The NBA obviously has its own courts, but does it have proper cause to punish Brooklyn Nets head coach (and former point guard) Jason Kidd who was fined $50,000 for spilling a beverage at the game with the Los Angeles Lakers. The Nets were down two with only 8.3 seconds left but had no timeouts. Worse still, Lakers’ Jodie Meeks was on the free-throw line. Then it happened. A fortuitous spill that delayed the game long enough for the Nets to devise a plan. It did not help. They lost 99-94 and . . . of course $50,000.
The primary piece of evidence is the video below where Kidd appears to tell Tyshawn Taylor to “hit me.” He does, the drink spills, and the game is delayed. Kidd insisted that it was just butterfingers: “Cup slipped out of my hand while I was getting Ty. Sweaty palms. I was never good with the ball. In the heat of the battle, you’re trying to get guys in and out of the game, and the cup fell out of my hand.” Taylor also insisted that it was entirely innocent: “I was just coming out, and he was in my way. ‘Coach, get out of my way, bro.'”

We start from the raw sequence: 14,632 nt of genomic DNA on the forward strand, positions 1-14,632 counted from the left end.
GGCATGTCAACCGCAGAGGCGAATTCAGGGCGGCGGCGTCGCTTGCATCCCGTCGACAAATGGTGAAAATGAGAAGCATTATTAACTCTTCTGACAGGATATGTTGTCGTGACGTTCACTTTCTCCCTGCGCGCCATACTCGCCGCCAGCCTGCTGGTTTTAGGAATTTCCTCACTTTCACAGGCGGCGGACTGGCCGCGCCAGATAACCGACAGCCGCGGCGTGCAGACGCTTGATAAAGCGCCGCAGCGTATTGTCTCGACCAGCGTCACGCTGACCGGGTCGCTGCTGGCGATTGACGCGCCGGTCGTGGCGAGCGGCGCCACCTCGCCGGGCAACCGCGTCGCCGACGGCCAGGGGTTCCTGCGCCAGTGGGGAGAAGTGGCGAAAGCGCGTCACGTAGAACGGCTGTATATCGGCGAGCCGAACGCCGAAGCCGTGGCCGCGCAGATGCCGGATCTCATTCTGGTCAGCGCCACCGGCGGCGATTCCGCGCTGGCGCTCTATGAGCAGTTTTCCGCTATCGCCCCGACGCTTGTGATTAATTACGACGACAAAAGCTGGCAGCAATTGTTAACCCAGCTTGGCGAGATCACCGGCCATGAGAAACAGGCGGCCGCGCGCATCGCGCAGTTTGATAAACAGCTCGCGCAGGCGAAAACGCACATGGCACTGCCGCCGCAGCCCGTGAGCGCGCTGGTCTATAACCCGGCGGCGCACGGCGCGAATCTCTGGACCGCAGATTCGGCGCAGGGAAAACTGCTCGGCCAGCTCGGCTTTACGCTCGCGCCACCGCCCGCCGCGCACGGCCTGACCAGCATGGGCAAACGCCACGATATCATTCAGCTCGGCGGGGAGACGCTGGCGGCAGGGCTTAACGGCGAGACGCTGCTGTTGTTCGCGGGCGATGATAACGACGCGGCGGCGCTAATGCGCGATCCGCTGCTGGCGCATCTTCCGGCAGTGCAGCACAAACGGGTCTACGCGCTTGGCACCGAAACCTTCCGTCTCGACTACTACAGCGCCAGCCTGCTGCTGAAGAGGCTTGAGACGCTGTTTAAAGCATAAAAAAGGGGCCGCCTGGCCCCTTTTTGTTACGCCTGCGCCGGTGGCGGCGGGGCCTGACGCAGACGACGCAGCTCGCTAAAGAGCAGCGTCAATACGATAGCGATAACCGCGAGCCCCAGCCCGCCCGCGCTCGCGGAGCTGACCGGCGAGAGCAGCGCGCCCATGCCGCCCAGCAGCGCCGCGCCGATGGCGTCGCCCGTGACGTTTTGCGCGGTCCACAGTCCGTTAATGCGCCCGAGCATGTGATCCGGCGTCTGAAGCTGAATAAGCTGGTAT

But what about the words that seem to precede the “Great Spill of 2013”? If it is not “hit me,” what would a good defense attorney suggest as an alternative? Here are my suggestions:
1. “Hold me” as a cry for help and comfort from Taylor.
2. “Date me” as a come on to Taylor (this would of course add a different dimension to the controversy)
3. “F–K me” in response to the pending loss ( or at least to its aftermath)
Well you be your own judge.